Protesting in DC, like in many cities, is not unusual. In a politics-saturated community the telltale signs of a protest–pamphlets, signs, and strangers earnestly approaching passers-by–are nothing new. There are different yet distinct kinds of protesters outside of DC’s Planned Parenthood on Saturdays although nearly of the protestors seem to identify as Catholic, and operate from their religious worldview. Interestingly none of these individual label themselves as protesters. I’ve heard: sidewalk counselor, truth speaker, and ambassador of love.
They may pray for the patients, the souls of ‘the babies’, for the escorts, for the staff, or the closing of the clinic. The most affected was a young man who looked as though he was suffering some kind of stomach cramp as he genuflected outside of the clinic door. Some show up for an hour, and others spend their entire Saturday morning in a public display of their faith.
Appreciate our work?
Vote now! And help Rewire earn a bigger grant from CREDO:
A little less skilled than the sidewalk counselor the truth speaker often wears a home-made sign and shouts things like ‘women regret their abortion;’ ‘Abortion is violence against women!’ or ‘let me call a doctor.’ Their drive-by style of advice never garners any real conversation with the patients entering the clinic.
Exchanging pamphlets with each other (between waves of patients) like so many baseball cards this motley crew exchange stories of saves and loss and swap theories about any woman leaving the clinic. Any woman saying ‘I didn’t get an abortion today’ is of course counted as a ‘save.’
‘Ambassador of Love’
Like their cohorts this protestor might be armed with rosaries, or a vessel (previously a jug of orange juice) of holy water. They are more excited about preaching in general. On a recent weekend their message was primarily about the effect of witchcraft on the G20 protests, and how one can lose weight by doing the rosary.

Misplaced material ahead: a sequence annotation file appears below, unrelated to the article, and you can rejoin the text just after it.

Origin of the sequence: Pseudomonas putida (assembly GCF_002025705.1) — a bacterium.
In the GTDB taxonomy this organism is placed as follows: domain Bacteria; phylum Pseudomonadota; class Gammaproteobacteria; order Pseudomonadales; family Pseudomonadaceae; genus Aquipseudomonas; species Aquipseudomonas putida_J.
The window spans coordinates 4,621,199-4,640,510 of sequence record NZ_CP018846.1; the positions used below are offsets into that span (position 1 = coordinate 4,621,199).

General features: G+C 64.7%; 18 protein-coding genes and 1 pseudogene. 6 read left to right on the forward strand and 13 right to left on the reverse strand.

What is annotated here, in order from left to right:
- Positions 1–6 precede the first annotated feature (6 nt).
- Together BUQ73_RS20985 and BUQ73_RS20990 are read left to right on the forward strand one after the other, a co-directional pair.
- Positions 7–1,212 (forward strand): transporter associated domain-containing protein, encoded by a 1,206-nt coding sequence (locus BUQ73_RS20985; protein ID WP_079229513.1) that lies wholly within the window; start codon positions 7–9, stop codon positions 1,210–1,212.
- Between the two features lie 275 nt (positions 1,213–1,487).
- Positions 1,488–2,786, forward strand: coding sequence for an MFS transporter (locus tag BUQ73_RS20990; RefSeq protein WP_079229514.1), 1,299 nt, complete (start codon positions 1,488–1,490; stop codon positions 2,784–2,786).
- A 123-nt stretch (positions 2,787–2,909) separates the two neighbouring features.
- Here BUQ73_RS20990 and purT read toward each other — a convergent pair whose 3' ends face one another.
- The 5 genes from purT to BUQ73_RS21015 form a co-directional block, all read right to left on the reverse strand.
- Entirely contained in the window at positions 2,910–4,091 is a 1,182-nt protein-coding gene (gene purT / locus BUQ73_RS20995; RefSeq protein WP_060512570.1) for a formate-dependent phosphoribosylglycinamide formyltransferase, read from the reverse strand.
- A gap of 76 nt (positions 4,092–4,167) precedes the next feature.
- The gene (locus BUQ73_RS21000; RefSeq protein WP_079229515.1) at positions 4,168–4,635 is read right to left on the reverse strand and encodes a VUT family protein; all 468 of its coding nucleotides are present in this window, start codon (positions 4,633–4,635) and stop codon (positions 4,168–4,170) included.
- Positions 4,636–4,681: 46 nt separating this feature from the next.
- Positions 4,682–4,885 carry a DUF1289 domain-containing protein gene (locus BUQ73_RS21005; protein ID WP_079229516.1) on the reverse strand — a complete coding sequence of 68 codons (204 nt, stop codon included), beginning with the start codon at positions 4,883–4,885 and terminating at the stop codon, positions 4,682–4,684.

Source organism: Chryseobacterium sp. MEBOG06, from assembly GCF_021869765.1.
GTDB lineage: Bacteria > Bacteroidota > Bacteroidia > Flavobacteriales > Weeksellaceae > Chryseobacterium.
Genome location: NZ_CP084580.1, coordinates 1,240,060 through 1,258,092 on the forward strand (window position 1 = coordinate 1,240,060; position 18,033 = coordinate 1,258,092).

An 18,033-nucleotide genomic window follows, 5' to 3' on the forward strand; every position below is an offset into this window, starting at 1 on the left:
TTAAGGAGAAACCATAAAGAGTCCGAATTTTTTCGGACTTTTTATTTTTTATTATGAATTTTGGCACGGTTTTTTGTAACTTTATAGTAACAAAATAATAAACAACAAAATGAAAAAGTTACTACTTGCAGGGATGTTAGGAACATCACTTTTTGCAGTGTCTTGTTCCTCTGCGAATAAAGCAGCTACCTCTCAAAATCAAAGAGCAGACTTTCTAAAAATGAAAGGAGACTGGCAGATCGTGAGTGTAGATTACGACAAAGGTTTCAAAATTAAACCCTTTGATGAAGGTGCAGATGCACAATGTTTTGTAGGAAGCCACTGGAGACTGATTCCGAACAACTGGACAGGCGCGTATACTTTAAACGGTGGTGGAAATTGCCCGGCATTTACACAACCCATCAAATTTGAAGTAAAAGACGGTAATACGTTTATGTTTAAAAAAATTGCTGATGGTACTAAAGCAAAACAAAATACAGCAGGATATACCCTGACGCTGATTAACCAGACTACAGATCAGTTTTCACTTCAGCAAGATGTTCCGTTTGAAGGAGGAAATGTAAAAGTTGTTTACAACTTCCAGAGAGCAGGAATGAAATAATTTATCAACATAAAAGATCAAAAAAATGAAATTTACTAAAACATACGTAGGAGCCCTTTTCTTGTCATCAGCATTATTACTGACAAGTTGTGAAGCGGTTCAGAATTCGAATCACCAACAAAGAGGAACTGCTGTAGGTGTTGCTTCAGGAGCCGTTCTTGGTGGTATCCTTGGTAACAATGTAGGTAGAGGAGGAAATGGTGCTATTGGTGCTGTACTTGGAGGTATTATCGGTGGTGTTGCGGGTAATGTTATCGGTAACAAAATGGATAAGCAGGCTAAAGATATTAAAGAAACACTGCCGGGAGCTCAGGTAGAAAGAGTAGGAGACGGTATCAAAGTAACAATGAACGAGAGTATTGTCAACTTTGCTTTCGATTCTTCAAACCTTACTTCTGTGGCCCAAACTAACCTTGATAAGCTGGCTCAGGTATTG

Unlike the ineffectual sidewalk counselor in the movie Juno, the effect of all of these protesters (while often socially awkward) is intimidating. Even with the highly-publicized fence at the Planned Parenthood in Washington they surround cars, block sidewalks, confuse patients and those walking on the street. They might shun the label protester and offer loudly that ‘they are just offering the truth the clinic won’t give’ but their literature is not vetted by any medical community and their praying serves as spiritual bullying.
Those who interact with anyone going into the clinic rely a lot on sexist assumptions of the gender binary. Men are told to ‘be the man’ and ‘save the woman.’ Women are told that motherhood is rewarding, and worth ‘whatever sacrifice.’ Many of these protesters think that either their message, or the insertion of the words ‘love’ and ‘jesus’ should buffer them from patients anger, frustration, or brusqueness. Thos of us volunteering outside of the clinic are told ‘well we are going to be out here together for a while, so lets be friends.’
I don’t do clinic defense to make friends (though I have made a lot of great friends through this work). Hell, I’ve had patients confuse me for a protestor and share a few choice words with me. Whether or not those outside the clinic praying, holding signs, or screaming are misguided, or ‘have the best of intentions’ is beside the point. The reality of their actions is that they do not think enough of any woman to think the woman has made the best, most educated decision for herself.